Wednesday, 19 November 2014

Three for the price of one... and it's all ORANGE!

Having not had a sketch book to work on all summer, I was surprised to realise that I quite missed it. There was something, after the intitial horror in January when this project began, rather nice knowing that a book was in the corner waiting for my attention. But my summer was busy and I was glad of the break... Until the day the post man delivered me three books at once.
At first I thought, 'Why oh why did it not occur to me to keep working in anticipation of the next book arriving...?' (for having THREE books was really daunting)

But then I remembered the answer. The reason is because it feels different, for me, to do the work at the time I receive the book. It's what makes it not a scrap book. It's NOW. It's live.

For me, a sketch book is not the place for a miniature version of a larger, wonderful artwork. For me, it is a SAFE place, a place for fiddling and making a mess (not on purpose, but it's got to be ok to make a mess by mistake). I said that right from the beginning of course.. Looking through the (amazingly beautiful) books is a mixed emotional experience. No one is making a mess. I am sorry that the theme is nature, now. It would be exciting for botanical artists to NOT be allowed to include nature.. There's another idea..!

Then, I got the flu. Flu plus beautiful botanic sketchbooks is not a good combination. But I did some loose drawings of one of my most favourite things, gourds, and liked the immediacy of the sketch. The first drawing was done roughly, with long unbending lines building up colour lightly. On the second page I drew the sun-like pattern on the bottom of the gourds.   I love the bottom of gourds, they look so vibrant, like they're having FUN. they look like Spinning Tops or bursts of fireworks. I was happy until my son saw them, and he scoffed.. oh no...

Terri's sketchbook
Terri's sketchbook

So I turned the page and painted the gourds. I LOVE gourds. Then remembered how awful the paper is in these books. It is unresponsive and allows for no playing with colour. It's not until you work on the wrong surface that you appreciate just how wonerful the right surface actually is. ALWAYS blame your tools. Wrong brush? No use. Wrong paint? No point in starting. Wrong paper? Forget it...

Terri's sketchbook

It was a struggle, though I stuck with it for several hours. Then I put the book away, and resolved to do something else to stick over the gourds.

And I moved on to the next sketch book... I decided to paint the same subjects that my students were working on, and the following week it was slices of organge. I don't particularly like the colour orange, but I really liked painting these. The colour felt jolly and enthusiastic - and I have been attracted to many more orange things. Perhaps it's the season. And the flu was improving...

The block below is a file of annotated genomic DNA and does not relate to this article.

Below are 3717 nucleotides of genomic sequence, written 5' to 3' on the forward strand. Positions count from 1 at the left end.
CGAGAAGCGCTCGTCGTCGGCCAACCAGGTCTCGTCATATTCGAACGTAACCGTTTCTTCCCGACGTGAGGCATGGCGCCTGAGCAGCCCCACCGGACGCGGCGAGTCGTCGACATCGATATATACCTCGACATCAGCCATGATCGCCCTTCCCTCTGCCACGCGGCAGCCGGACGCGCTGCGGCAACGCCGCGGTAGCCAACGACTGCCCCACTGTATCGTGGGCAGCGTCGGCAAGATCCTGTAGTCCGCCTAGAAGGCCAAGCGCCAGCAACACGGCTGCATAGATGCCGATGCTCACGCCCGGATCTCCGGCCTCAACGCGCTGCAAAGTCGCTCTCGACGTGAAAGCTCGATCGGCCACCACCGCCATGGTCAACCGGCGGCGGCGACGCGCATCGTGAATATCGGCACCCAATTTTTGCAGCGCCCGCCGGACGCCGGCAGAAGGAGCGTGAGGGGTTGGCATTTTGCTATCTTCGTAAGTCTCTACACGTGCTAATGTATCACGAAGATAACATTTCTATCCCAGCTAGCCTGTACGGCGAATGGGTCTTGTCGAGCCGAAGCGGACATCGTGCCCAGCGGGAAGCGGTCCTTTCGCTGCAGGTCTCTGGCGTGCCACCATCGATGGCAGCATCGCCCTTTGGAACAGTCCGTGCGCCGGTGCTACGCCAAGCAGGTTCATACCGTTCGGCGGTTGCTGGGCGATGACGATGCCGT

Oranges, Lorraine's sketchbook

Then, the next book. By now I have decided to go with the flow more and so stuck with using the same subject as my students. They were most surprised to walk in this morning and find a croissant at each place, along with a spoon so they could give themselves a dollop of jam, then paint it...!

Here's mine. (I know, it's still a bit orangey isn't it?!) Flu is gone, normal service resumes (whatever that may be...)

Dianne's sketchbook
There is something I need to say to all my fellow setchbookers on this project. Having decided earlier that the gourds were so awful that I'd cover them up, I have decided that that would not be true. My sketch books are lived-in affairs, full of notions, ideas and visual evidence of conversations. I cannot change that. They aren't meant to be perfect. Perfect = pressure. The very last thing I'm prepared to put into my book is pressure.

Your books are so beautiful that I feel as though I am defacing them with my splurges. But they are, still, MY splurges. If you don't want me to ruin your books, please just say and I will pull out. In the meantime, I urge you all to be free and take a risk by trying something different. And there is nowhere safer to do that than in a sketchbook. Have fun...and carry on!

Sunday, 16 November 2014

Summer's End

As the end of summer became near, the familiar trumpet vine appeared at the tops of the trees in our local woods.  Every year I enjoy this splash of color.  A very loud reminder that it won't be long before the summer will be over.  And although I'm not a huge fan of orange flowers, I do enjoy these trailing trumpets and their orangey, reddish color.  Even more, I enjoyed painting them.  This particular orange was a challenge for me.  As the petals at the bottom of the trumpet have a pinkish tint to them.  I could not seem to capture that color until someone from our online botanical group suggested a wash of Quin. Magenta over the orange.  And it worked perfectly I thought.

When I saw the first sign of this vine, I immediately decided that I would paint this one for Jarnie.  Because the vines were in the woods tangled in the trees, it was somewhat difficult to get to.  My husband cheerfully volunteered to gather some for me.  I'm a bit of slow painter, so several trips were required.

Now that summer is gone, the treasures of autumn are everywhere.  I just can't seem to keep up with all the subjects that inspire me.  I actually felt sad when my husband raked up leaves the over the weekend, because they were so beautiful and colorful and I was sure there was a leaf in that pile that I meant to bring in to paint.

I look forward to finishing up the next few sketchbook pages with the colors of autumn.